Influenza C virus and bovine coronavirus esterase reveal a similar catalytic mechanism: New insights for drug discovery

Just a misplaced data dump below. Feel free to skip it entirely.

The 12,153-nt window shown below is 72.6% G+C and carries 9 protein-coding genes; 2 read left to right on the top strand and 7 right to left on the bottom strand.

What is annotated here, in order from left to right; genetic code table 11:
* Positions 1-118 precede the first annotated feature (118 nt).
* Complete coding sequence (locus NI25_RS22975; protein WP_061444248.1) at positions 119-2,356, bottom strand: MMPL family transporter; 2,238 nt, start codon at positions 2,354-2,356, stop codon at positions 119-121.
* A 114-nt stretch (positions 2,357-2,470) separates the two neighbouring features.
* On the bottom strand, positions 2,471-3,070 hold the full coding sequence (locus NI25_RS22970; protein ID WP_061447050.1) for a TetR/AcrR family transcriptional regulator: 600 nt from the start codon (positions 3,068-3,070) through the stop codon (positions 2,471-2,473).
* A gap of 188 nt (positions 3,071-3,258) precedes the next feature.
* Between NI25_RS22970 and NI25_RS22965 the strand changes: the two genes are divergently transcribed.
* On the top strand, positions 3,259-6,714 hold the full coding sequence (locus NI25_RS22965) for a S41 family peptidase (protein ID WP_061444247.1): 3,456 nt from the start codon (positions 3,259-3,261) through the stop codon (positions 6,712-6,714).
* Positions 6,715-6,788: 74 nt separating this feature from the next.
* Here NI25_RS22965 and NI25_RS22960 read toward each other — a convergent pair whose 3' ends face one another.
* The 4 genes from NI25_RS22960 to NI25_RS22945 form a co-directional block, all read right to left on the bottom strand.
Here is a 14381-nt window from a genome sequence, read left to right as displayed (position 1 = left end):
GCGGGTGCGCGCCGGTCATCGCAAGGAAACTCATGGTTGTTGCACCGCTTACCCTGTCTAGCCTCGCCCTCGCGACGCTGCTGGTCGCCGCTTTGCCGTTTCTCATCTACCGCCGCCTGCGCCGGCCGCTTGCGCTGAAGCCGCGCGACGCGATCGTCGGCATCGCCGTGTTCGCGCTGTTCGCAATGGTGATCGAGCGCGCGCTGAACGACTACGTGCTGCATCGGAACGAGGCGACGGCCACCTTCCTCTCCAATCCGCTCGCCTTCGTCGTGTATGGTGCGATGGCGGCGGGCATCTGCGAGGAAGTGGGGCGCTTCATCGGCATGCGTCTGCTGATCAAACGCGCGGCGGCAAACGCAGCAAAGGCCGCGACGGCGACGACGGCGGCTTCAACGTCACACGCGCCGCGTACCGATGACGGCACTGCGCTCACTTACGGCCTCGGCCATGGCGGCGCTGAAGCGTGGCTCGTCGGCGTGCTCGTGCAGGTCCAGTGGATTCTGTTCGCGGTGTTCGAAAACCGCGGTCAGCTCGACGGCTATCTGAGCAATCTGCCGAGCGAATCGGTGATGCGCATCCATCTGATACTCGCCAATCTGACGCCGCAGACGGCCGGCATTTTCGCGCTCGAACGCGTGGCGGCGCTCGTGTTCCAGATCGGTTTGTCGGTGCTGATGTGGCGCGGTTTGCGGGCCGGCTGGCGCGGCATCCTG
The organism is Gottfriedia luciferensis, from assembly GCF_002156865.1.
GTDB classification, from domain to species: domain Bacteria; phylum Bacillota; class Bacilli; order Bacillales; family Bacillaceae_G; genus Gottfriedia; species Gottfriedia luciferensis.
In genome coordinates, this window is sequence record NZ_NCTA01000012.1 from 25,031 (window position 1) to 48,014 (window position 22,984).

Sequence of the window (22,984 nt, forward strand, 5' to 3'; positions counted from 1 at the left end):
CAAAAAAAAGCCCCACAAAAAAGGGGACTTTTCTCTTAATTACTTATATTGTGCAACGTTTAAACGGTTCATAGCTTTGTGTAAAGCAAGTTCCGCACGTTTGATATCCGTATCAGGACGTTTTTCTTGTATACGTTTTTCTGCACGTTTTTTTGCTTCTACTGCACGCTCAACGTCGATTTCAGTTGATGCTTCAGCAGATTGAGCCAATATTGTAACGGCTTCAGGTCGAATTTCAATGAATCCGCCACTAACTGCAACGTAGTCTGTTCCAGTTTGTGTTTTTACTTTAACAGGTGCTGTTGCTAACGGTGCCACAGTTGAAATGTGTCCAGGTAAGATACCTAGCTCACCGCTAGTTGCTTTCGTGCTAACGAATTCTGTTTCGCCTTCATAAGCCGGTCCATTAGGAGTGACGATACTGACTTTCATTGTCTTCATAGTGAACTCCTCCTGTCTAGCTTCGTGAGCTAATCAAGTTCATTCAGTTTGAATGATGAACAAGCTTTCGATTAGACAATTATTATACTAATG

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Both, the influenza C (INF-C) virus haemagglutinin esterase fusion and bovine coronavirus (BCoV) haemagglutinin esterase surface glycoproteins exhibit a lectin binding capability and a receptor-destroying 9-O-acetyl esterase activity that recognise 9-O-acetyl-N-acetylneuraminic acid (Neu5,9Ac2)-containing glycans. Here we report nuclear magnetic resonance and molecular modelling studies on the 9-O-acetyl esterase showing that the a-configured Neu5,9Ac2 is strictly preferred by the INF-C and BCoV esterases. Interestingly, we have discovered that the INF-C esterase function releases acetate independently of the chemical nature of the aglycon moiety, whereas subtle differences in substrate recognition were found for BCoV esterase. Analysis of the apo and complexed X-ray crystal structure of INF-C esterase revealed that binding of 9-O-acetylated N-acetylneuraminic acids is a dynamic process that involves conformational rearrangement of serine-57 in the esterase active site. This study provides valuable insights towards the design of drugs to combat INF-C virus and coronavirus infections causing outbreaks of upper respiratory infections and severe diarrhea in calves, respectively.